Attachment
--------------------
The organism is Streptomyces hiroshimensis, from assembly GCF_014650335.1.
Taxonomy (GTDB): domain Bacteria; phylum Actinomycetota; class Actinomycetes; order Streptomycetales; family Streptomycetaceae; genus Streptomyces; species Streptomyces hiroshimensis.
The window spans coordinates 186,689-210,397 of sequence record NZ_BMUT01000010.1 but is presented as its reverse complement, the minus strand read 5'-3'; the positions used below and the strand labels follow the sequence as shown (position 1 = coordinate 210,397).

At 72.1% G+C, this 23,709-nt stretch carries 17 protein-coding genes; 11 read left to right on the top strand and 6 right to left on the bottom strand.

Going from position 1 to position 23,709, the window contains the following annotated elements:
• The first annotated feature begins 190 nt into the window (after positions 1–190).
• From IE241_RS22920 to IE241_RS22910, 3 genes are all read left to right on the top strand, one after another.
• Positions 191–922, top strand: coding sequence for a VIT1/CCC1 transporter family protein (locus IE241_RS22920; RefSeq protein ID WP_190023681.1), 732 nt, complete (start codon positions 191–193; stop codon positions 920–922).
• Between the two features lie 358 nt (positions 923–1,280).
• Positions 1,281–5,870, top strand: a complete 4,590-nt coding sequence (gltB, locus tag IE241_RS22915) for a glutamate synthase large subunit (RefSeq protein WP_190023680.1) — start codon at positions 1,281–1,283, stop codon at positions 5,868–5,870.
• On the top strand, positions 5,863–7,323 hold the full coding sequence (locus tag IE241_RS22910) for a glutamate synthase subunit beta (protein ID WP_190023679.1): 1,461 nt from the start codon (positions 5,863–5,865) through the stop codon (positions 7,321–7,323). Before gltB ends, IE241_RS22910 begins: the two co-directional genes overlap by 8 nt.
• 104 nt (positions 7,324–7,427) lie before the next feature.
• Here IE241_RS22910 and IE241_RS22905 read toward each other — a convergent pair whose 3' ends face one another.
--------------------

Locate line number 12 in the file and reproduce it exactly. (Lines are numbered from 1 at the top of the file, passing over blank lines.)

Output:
• 104 nt (positions 7,324–7,427) lie before the next feature.